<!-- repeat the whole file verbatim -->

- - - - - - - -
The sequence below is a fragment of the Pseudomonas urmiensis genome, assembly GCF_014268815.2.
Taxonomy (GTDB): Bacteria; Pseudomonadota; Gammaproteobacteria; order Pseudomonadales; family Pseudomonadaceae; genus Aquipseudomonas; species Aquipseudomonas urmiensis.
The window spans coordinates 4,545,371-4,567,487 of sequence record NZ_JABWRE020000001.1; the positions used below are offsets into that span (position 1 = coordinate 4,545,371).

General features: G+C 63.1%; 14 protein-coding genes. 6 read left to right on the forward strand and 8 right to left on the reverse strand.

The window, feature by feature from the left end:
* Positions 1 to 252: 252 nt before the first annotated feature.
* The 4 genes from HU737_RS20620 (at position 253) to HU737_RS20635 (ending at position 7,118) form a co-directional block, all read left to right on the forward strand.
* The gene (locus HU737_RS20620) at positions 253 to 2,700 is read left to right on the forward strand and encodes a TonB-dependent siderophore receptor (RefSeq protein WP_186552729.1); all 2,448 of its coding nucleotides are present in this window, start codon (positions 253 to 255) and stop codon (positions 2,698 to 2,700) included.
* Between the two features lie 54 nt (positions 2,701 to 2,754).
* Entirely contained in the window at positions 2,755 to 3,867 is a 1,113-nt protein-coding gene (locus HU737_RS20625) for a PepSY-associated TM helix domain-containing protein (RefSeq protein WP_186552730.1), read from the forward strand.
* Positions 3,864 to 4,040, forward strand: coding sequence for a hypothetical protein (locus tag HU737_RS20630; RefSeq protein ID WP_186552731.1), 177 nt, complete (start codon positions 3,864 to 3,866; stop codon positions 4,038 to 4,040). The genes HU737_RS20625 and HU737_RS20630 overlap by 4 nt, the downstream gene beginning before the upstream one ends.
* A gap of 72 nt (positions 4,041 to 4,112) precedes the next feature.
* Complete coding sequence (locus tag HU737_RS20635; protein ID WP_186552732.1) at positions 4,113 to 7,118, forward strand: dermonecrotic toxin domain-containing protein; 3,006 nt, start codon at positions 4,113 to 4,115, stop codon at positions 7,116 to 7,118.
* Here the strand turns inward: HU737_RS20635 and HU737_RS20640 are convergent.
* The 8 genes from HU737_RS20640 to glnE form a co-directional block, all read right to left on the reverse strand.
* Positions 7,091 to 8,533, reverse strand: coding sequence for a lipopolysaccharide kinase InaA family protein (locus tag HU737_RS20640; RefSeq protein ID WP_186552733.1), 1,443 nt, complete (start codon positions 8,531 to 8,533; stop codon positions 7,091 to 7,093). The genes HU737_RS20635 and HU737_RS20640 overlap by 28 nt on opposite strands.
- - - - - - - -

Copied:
The sequence below is a fragment of the Pseudomonas urmiensis genome, assembly GCF_014268815.2.
Taxonomy (GTDB): Bacteria; Pseudomonadota; Gammaproteobacteria; order Pseudomonadales; family Pseudomonadaceae; genus Aquipseudomonas; species Aquipseudomonas urmiensis.
The window spans coordinates 4,545,371-4,567,487 of sequence record NZ_JABWRE020000001.1; the positions used below are offsets into that span (position 1 = coordinate 4,545,371).

General features: G+C 63.1%; 14 protein-coding genes. 6 read left to right on the forward strand and 8 right to left on the reverse strand.

The window, feature by feature from the left end:
* Positions 1 to 252: 252 nt before the first annotated feature.
* The 4 genes from HU737_RS20620 (at position 253) to HU737_RS20635 (ending at position 7,118) form a co-directional block, all read left to right on the forward strand.
* The gene (locus HU737_RS20620) at positions 253 to 2,700 is read left to right on the forward strand and encodes a TonB-dependent siderophore receptor (RefSeq protein WP_186552729.1); all 2,448 of its coding nucleotides are present in this window, start codon (positions 253 to 255) and stop codon (positions 2,698 to 2,700) included.
* Between the two features lie 54 nt (positions 2,701 to 2,754).
* Entirely contained in the window at positions 2,755 to 3,867 is a 1,113-nt protein-coding gene (locus HU737_RS20625) for a PepSY-associated TM helix domain-containing protein (RefSeq protein WP_186552730.1), read from the forward strand.
* Positions 3,864 to 4,040, forward strand: coding sequence for a hypothetical protein (locus tag HU737_RS20630; RefSeq protein ID WP_186552731.1), 177 nt, complete (start codon positions 3,864 to 3,866; stop codon positions 4,038 to 4,040). The genes HU737_RS20625 and HU737_RS20630 overlap by 4 nt, the downstream gene beginning before the upstream one ends.
* A gap of 72 nt (positions 4,041 to 4,112) precedes the next feature.
* Complete coding sequence (locus tag HU737_RS20635; protein ID WP_186552732.1) at positions 4,113 to 7,118, forward strand: dermonecrotic toxin domain-containing protein; 3,006 nt, start codon at positions 4,113 to 4,115, stop codon at positions 7,116 to 7,118.
* Here the strand turns inward: HU737_RS20635 and HU737_RS20640 are convergent.
* The 8 genes from HU737_RS20640 to glnE form a co-directional block, all read right to left on the reverse strand.
* Positions 7,091 to 8,533, reverse strand: coding sequence for a lipopolysaccharide kinase InaA family protein (locus tag HU737_RS20640; RefSeq protein ID WP_186552733.1), 1,443 nt, complete (start codon positions 8,531 to 8,533; stop codon positions 7,091 to 7,093). The genes HU737_RS20635 and HU737_RS20640 overlap by 28 nt on opposite strands.